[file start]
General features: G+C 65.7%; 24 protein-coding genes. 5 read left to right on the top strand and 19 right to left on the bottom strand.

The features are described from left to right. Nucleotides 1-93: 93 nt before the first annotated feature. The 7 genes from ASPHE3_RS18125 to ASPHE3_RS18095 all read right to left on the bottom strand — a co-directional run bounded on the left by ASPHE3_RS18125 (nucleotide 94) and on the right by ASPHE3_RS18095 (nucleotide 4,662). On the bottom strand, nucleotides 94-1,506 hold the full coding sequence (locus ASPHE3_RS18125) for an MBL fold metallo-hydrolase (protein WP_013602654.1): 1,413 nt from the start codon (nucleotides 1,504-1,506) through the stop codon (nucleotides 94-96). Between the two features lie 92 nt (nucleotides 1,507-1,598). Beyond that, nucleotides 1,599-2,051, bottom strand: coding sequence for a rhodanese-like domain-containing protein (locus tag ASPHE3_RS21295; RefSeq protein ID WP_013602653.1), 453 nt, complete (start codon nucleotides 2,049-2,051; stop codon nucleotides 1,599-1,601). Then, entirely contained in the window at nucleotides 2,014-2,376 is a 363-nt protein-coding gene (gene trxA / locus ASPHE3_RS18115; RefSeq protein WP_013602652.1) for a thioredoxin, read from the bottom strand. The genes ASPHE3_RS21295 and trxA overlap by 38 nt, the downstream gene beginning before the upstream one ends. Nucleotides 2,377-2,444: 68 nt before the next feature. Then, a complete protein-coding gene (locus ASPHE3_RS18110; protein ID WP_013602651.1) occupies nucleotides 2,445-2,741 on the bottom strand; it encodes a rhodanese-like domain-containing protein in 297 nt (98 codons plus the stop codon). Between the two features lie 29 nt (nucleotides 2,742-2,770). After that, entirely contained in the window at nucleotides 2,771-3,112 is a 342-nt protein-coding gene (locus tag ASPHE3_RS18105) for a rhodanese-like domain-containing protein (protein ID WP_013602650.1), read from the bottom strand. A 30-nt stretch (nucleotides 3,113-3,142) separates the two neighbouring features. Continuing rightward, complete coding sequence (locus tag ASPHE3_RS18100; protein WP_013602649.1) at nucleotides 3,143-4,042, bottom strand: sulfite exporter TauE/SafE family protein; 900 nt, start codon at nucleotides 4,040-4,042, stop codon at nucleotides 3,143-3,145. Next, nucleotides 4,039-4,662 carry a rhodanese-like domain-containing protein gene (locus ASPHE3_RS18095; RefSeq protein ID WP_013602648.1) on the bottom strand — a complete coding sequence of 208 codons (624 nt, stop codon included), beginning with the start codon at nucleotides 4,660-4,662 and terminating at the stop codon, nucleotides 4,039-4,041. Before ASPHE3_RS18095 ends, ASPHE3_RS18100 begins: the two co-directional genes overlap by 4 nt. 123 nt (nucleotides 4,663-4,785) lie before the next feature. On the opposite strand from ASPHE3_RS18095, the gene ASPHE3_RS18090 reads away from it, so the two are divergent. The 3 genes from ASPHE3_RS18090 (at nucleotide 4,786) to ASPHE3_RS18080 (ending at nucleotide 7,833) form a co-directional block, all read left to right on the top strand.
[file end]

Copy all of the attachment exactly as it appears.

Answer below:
General features: G+C 65.7%; 24 protein-coding genes. 5 read left to right on the top strand and 19 right to left on the bottom strand.

The features are described from left to right. Nucleotides 1-93: 93 nt before the first annotated feature. The 7 genes from ASPHE3_RS18125 to ASPHE3_RS18095 all read right to left on the bottom strand — a co-directional run bounded on the left by ASPHE3_RS18125 (nucleotide 94) and on the right by ASPHE3_RS18095 (nucleotide 4,662). On the bottom strand, nucleotides 94-1,506 hold the full coding sequence (locus ASPHE3_RS18125) for an MBL fold metallo-hydrolase (protein WP_013602654.1): 1,413 nt from the start codon (nucleotides 1,504-1,506) through the stop codon (nucleotides 94-96). Between the two features lie 92 nt (nucleotides 1,507-1,598). Beyond that, nucleotides 1,599-2,051, bottom strand: coding sequence for a rhodanese-like domain-containing protein (locus tag ASPHE3_RS21295; RefSeq protein ID WP_013602653.1), 453 nt, complete (start codon nucleotides 2,049-2,051; stop codon nucleotides 1,599-1,601). Then, entirely contained in the window at nucleotides 2,014-2,376 is a 363-nt protein-coding gene (gene trxA / locus ASPHE3_RS18115; RefSeq protein WP_013602652.1) for a thioredoxin, read from the bottom strand. The genes ASPHE3_RS21295 and trxA overlap by 38 nt, the downstream gene beginning before the upstream one ends. Nucleotides 2,377-2,444: 68 nt before the next feature. Then, a complete protein-coding gene (locus ASPHE3_RS18110; protein ID WP_013602651.1) occupies nucleotides 2,445-2,741 on the bottom strand; it encodes a rhodanese-like domain-containing protein in 297 nt (98 codons plus the stop codon). Between the two features lie 29 nt (nucleotides 2,742-2,770). After that, entirely contained in the window at nucleotides 2,771-3,112 is a 342-nt protein-coding gene (locus tag ASPHE3_RS18105) for a rhodanese-like domain-containing protein (protein ID WP_013602650.1), read from the bottom strand. A 30-nt stretch (nucleotides 3,113-3,142) separates the two neighbouring features. Continuing rightward, complete coding sequence (locus tag ASPHE3_RS18100; protein WP_013602649.1) at nucleotides 3,143-4,042, bottom strand: sulfite exporter TauE/SafE family protein; 900 nt, start codon at nucleotides 4,040-4,042, stop codon at nucleotides 3,143-3,145. Next, nucleotides 4,039-4,662 carry a rhodanese-like domain-containing protein gene (locus ASPHE3_RS18095; RefSeq protein ID WP_013602648.1) on the bottom strand — a complete coding sequence of 208 codons (624 nt, stop codon included), beginning with the start codon at nucleotides 4,660-4,662 and terminating at the stop codon, nucleotides 4,039-4,041. Before ASPHE3_RS18095 ends, ASPHE3_RS18100 begins: the two co-directional genes overlap by 4 nt. 123 nt (nucleotides 4,663-4,785) lie before the next feature. On the opposite strand from ASPHE3_RS18095, the gene ASPHE3_RS18090 reads away from it, so the two are divergent. The 3 genes from ASPHE3_RS18090 (at nucleotide 4,786) to ASPHE3_RS18080 (ending at nucleotide 7,833) form a co-directional block, all read left to right on the top strand.